The Chief Executive of the largest property developer in the world presented their annual strategy review on Wednesday, October 16. This is a developer with a difference.
Not only does it have 1,073 square kilometres of land in one the world’s prime locations, with easy access to China, SE Asia and East Asia, it has freehold rights over the lot. It has a captive market of over 7 million people, many of the world’s largest corporations, and a few pink dolphins.
It has a marketing strategy that is second to none, perpetuating the myth that its tenants live in a free economy. Despite a recent hiccup in its public relations, it is on track to maintain its dominance in all important respects.
It has a cunning plan to maximise value from its already captive market and can therefore continue to reap monopolistic profits until 2047, when all bets are off.
Ray Kroc, who took McDonald’s from being a single hamburger stand to a household name, was once asked how things were in the hamburger business. He replied that he hadn’t a clue: McDonald’s was a real-estate company, and the burgers were there to make sure the tenants had the means to pay their rent.
The story is apocryphal: I haven’t been able to find that quote. However, it makes the point. The Hong Kong Government is first and foremost a property developer, and regards its job as being to ensure that people who live here have just enough money – and no more – to pay the rent.
The only entity in Hong Kong that owns land – with the arguable exception of St. John’s Cathedral (see here and here) – is the Hong Kong Government. All the rest of us, property developers, tycoons, and common folk, lease land from it.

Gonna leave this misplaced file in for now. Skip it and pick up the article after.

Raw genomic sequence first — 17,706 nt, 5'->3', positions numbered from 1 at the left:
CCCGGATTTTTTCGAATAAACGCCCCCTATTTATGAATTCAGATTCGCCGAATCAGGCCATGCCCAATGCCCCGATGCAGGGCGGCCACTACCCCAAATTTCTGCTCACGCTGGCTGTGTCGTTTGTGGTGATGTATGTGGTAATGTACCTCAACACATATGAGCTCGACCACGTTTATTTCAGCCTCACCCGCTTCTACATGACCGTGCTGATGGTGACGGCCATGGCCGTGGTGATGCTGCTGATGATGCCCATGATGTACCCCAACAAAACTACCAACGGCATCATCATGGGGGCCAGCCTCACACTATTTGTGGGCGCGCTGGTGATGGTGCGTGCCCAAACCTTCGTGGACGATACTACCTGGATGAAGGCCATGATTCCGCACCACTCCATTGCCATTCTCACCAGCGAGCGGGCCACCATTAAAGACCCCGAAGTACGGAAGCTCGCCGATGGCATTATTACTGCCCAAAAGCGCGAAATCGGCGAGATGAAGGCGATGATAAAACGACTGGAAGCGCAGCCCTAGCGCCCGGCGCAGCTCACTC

As a result, the Hong Kong Government is not only the world’s largest property developer, but its most profitable. Its reserves amount to US$ 2 trillion. The only enterprise that even comes close is Aramco.
This, however, leaves the Government with a small political problem, which is how to distribute profits to its sole shareholder, the Central People’s Government (CPG)?
The mechanism is neither novel nor ingenious. Just as publicly-listed property developers everywhere feed extra cash into the controlling family’s own pockets by purchasing goods and services from private companies owned by the controlling family, the Hong Kong Government purchases goods and services for white-elephant infrastructure projects from State Owned Enterprises controlled by the CPG.
Job done. All the important stakeholders make money – tons of it – and everyone else muddles along. Until they don’t.
The world-view above is feudal. It treats people as chattel whose function is economic and whose value is utilitarian. We exist not to experience joy and sorrow, and far less to contribute to our fellow citizens and society, but to pay rent.
As such, the protests of the past few months are viewed from above as a slave revolt to be put down, while the view from below is that the system is inhumane.
That these two views are irreconcilable is not news. The government, after a quick burst of yellow-wash “dialogues,” has lost interest. The slaves are suffering from ennui and, in any case, there comes a point at which the rent has to be paid. So where will it end?